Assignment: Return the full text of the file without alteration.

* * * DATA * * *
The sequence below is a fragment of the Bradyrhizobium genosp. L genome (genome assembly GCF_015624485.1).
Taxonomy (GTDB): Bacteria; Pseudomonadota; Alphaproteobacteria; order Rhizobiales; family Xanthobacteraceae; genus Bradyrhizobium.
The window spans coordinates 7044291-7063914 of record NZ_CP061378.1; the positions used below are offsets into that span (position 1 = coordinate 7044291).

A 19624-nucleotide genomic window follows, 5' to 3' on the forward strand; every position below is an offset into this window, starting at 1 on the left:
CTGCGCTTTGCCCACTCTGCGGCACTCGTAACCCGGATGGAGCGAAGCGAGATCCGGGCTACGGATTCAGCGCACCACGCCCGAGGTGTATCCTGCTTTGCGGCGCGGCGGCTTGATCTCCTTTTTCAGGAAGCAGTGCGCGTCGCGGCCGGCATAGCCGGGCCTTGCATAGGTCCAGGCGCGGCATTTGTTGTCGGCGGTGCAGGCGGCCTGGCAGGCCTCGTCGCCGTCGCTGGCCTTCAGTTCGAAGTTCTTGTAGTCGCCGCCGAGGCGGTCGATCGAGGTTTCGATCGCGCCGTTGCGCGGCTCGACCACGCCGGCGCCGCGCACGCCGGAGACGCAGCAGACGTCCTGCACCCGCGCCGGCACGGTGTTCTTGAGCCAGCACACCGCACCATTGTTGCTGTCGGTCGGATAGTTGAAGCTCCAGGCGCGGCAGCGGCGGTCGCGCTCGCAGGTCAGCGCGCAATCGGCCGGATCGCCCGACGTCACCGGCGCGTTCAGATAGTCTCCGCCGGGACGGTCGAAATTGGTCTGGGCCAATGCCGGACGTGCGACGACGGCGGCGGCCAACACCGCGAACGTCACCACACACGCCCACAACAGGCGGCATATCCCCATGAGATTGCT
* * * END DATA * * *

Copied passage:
The sequence below is a fragment of the Bradyrhizobium genosp. L genome (genome assembly GCF_015624485.1).
Taxonomy (GTDB): Bacteria; Pseudomonadota; Alphaproteobacteria; order Rhizobiales; family Xanthobacteraceae; genus Bradyrhizobium.
The window spans coordinates 7044291-7063914 of record NZ_CP061378.1; the positions used below are offsets into that span (position 1 = coordinate 7044291).

A 19624-nucleotide genomic window follows, 5' to 3' on the forward strand; every position below is an offset into this window, starting at 1 on the left:
CTGCGCTTTGCCCACTCTGCGGCACTCGTAACCCGGATGGAGCGAAGCGAGATCCGGGCTACGGATTCAGCGCACCACGCCCGAGGTGTATCCTGCTTTGCGGCGCGGCGGCTTGATCTCCTTTTTCAGGAAGCAGTGCGCGTCGCGGCCGGCATAGCCGGGCCTTGCATAGGTCCAGGCGCGGCATTTGTTGTCGGCGGTGCAGGCGGCCTGGCAGGCCTCGTCGCCGTCGCTGGCCTTCAGTTCGAAGTTCTTGTAGTCGCCGCCGAGGCGGTCGATCGAGGTTTCGATCGCGCCGTTGCGCGGCTCGACCACGCCGGCGCCGCGCACGCCGGAGACGCAGCAGACGTCCTGCACCCGCGCCGGCACGGTGTTCTTGAGCCAGCACACCGCACCATTGTTGCTGTCGGTCGGATAGTTGAAGCTCCAGGCGCGGCAGCGGCGGTCGCGCTCGCAGGTCAGCGCGCAATCGGCCGGATCGCCCGACGTCACCGGCGCGTTCAGATAGTCTCCGCCGGGACGGTCGAAATTGGTCTGGGCCAATGCCGGACGTGCGACGACGGCGGCGGCCAACACCGCGAACGTCACCACACACGCCCACAACAGGCGGCATATCCCCATGAGATTGCT